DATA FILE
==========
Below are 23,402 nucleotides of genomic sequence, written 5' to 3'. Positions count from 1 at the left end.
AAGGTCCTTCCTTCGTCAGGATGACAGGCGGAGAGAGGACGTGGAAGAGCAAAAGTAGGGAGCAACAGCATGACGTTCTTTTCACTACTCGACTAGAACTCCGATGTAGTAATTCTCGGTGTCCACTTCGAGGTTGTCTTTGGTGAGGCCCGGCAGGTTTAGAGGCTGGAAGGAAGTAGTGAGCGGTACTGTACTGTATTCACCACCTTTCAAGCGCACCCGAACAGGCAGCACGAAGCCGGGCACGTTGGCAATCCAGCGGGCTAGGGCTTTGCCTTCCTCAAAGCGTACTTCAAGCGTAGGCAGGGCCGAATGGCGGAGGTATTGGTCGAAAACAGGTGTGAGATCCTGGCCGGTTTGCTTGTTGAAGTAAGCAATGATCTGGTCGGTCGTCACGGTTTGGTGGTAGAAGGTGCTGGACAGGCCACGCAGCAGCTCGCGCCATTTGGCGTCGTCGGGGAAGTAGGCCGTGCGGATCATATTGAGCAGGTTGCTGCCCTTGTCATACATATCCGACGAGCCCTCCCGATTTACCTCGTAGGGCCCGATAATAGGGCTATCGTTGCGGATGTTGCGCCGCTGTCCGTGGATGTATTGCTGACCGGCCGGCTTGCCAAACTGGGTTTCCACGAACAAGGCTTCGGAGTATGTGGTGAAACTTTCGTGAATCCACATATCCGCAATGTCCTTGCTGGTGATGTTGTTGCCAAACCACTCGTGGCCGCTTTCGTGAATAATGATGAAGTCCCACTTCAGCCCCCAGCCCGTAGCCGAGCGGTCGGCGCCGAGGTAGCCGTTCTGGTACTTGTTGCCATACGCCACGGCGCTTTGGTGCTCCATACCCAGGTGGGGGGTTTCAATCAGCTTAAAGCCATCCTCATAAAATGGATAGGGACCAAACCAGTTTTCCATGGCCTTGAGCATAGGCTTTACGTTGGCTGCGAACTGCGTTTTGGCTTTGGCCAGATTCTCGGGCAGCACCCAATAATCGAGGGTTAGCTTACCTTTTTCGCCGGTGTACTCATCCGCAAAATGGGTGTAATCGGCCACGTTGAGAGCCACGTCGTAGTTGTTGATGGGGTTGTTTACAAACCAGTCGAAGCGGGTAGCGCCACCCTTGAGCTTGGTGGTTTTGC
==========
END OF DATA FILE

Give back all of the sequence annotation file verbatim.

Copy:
Below are 23,402 nucleotides of genomic sequence, written 5' to 3'. Positions count from 1 at the left end.
AAGGTCCTTCCTTCGTCAGGATGACAGGCGGAGAGAGGACGTGGAAGAGCAAAAGTAGGGAGCAACAGCATGACGTTCTTTTCACTACTCGACTAGAACTCCGATGTAGTAATTCTCGGTGTCCACTTCGAGGTTGTCTTTGGTGAGGCCCGGCAGGTTTAGAGGCTGGAAGGAAGTAGTGAGCGGTACTGTACTGTATTCACCACCTTTCAAGCGCACCCGAACAGGCAGCACGAAGCCGGGCACGTTGGCAATCCAGCGGGCTAGGGCTTTGCCTTCCTCAAAGCGTACTTCAAGCGTAGGCAGGGCCGAATGGCGGAGGTATTGGTCGAAAACAGGTGTGAGATCCTGGCCGGTTTGCTTGTTGAAGTAAGCAATGATCTGGTCGGTCGTCACGGTTTGGTGGTAGAAGGTGCTGGACAGGCCACGCAGCAGCTCGCGCCATTTGGCGTCGTCGGGGAAGTAGGCCGTGCGGATCATATTGAGCAGGTTGCTGCCCTTGTCATACATATCCGACGAGCCCTCCCGATTTACCTCGTAGGGCCCGATAATAGGGCTATCGTTGCGGATGTTGCGCCGCTGTCCGTGGATGTATTGCTGACCGGCCGGCTTGCCAAACTGGGTTTCCACGAACAAGGCTTCGGAGTATGTGGTGAAACTTTCGTGAATCCACATATCCGCAATGTCCTTGCTGGTGATGTTGTTGCCAAACCACTCGTGGCCGCTTTCGTGAATAATGATGAAGTCCCACTTCAGCCCCCAGCCCGTAGCCGAGCGGTCGGCGCCGAGGTAGCCGTTCTGGTACTTGTTGCCATACGCCACGGCGCTTTGGTGCTCCATACCCAGGTGGGGGGTTTCAATCAGCTTAAAGCCATCCTCATAAAATGGATAGGGACCAAACCAGTTTTCCATGGCCTTGAGCATAGGCTTTACGTTGGCTGCGAACTGCGTTTTGGCTTTGGCCAGATTCTCGGGCAGCACCCAATAATCGAGGGTTAGCTTACCTTTTTCGCCGGTGTACTCATCCGCAAAATGGGTGTAATCGGCCACGTTGAGAGCCACGTCGTAGTTGTTGATGGGGTTGTTTACAAACCAGTCGAAGCGGGTAGCGCCACCCTTGAGCTTGGTGGTTTTGC